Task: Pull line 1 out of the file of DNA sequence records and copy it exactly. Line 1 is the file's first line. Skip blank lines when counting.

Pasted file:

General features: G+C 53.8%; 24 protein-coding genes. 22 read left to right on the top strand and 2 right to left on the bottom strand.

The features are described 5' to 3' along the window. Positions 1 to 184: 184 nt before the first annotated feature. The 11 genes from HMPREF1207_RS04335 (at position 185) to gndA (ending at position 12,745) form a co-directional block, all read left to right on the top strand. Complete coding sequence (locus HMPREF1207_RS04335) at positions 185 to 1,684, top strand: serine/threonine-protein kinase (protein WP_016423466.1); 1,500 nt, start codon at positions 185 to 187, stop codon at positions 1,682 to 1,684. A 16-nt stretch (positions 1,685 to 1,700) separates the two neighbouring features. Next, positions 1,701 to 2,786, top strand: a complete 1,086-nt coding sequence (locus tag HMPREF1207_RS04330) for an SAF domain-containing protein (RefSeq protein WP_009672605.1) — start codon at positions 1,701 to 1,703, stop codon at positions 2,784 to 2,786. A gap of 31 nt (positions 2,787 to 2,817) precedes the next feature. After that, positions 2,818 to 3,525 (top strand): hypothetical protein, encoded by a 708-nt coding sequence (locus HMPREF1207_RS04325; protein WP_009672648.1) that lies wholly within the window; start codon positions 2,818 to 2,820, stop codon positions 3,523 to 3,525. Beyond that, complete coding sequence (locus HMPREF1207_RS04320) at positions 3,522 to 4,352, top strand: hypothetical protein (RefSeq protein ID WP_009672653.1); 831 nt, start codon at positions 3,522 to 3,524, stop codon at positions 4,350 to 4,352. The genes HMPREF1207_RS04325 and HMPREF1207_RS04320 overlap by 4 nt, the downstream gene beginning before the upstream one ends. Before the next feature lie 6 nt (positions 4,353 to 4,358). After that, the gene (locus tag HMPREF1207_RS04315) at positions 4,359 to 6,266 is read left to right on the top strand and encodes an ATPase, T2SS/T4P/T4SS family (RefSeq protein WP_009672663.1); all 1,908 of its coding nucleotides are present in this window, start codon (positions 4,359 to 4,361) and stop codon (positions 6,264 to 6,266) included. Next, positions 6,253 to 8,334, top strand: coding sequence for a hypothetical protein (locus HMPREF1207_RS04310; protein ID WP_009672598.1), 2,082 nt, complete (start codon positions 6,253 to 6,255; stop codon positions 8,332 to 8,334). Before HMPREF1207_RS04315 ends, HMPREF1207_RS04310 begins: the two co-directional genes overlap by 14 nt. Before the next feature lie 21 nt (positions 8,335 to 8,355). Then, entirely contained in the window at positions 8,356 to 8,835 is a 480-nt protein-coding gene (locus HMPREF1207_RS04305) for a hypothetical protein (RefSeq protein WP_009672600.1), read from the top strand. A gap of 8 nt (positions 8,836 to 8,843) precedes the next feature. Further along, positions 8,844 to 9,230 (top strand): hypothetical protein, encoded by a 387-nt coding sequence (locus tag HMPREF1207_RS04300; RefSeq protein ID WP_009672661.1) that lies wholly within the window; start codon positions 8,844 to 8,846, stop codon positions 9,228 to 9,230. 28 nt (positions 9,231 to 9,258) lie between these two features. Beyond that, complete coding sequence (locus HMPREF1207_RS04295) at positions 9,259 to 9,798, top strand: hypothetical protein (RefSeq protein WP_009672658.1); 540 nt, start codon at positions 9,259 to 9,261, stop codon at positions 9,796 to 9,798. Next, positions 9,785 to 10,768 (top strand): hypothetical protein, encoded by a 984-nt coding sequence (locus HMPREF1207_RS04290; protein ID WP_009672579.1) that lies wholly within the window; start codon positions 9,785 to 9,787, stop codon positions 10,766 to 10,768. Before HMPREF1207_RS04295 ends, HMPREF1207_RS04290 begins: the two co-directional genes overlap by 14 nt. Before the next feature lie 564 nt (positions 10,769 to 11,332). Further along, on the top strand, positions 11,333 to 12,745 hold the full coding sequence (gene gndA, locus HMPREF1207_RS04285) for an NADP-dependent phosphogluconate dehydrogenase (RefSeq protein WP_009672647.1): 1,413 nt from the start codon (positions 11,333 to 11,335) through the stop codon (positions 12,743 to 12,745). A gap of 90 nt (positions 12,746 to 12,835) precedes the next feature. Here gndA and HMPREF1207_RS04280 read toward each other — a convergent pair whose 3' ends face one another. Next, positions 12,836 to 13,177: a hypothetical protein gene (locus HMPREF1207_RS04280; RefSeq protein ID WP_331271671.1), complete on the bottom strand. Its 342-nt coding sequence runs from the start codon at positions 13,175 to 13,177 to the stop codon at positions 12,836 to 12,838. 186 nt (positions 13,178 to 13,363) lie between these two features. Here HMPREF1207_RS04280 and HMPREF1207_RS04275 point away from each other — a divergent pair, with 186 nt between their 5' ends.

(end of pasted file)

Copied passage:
General features: G+C 53.8%; 24 protein-coding genes. 22 read left to right on the top strand and 2 right to left on the bottom strand.